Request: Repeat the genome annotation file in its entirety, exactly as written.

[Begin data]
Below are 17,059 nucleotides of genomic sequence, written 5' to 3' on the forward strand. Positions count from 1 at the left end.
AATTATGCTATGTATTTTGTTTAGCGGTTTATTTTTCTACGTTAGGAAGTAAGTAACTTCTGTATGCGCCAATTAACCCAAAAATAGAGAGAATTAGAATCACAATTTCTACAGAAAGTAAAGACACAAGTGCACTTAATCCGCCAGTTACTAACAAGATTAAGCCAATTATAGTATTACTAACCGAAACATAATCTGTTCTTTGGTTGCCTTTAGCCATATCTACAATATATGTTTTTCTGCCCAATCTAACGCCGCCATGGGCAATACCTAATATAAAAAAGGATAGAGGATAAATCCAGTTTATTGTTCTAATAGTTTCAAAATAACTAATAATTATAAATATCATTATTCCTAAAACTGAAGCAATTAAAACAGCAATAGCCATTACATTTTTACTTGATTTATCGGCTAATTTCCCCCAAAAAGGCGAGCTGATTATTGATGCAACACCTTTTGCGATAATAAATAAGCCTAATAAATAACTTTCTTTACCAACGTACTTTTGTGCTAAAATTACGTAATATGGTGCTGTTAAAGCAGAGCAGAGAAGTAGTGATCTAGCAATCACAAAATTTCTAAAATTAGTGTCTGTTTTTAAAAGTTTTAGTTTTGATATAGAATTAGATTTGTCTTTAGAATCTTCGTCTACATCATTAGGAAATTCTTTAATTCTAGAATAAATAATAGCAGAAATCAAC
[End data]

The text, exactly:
Below are 17,059 nucleotides of genomic sequence, written 5' to 3' on the forward strand. Positions count from 1 at the left end.
AATTATGCTATGTATTTTGTTTAGCGGTTTATTTTTCTACGTTAGGAAGTAAGTAACTTCTGTATGCGCCAATTAACCCAAAAATAGAGAGAATTAGAATCACAATTTCTACAGAAAGTAAAGACACAAGTGCACTTAATCCGCCAGTTACTAACAAGATTAAGCCAATTATAGTATTACTAACCGAAACATAATCTGTTCTTTGGTTGCCTTTAGCCATATCTACAATATATGTTTTTCTGCCCAATCTAACGCCGCCATGGGCAATACCTAATATAAAAAAGGATAGAGGATAAATCCAGTTTATTGTTCTAATAGTTTCAAAATAACTAATAATTATAAATATCATTATTCCTAAAACTGAAGCAATTAAAACAGCAATAGCCATTACATTTTTACTTGATTTATCGGCTAATTTCCCCCAAAAAGGCGAGCTGATTATTGATGCAACACCTTTTGCGATAATAAATAAGCCTAATAAATAACTTTCTTTACCAACGTACTTTTGTGCTAAAATTACGTAATATGGTGCTGTTAAAGCAGAGCAGAGAAGTAGTGATCTAGCAATCACAAAATTTCTAAAATTAGTGTCTGTTTTTAAAAGTTTTAGTTTTGATATAGAATTAGATTTGTCTTTAGAATCTTCGTCTACATCATTAGGAAATTCTTTAATTCTAGAATAAATAATAGCAGAAATCAAC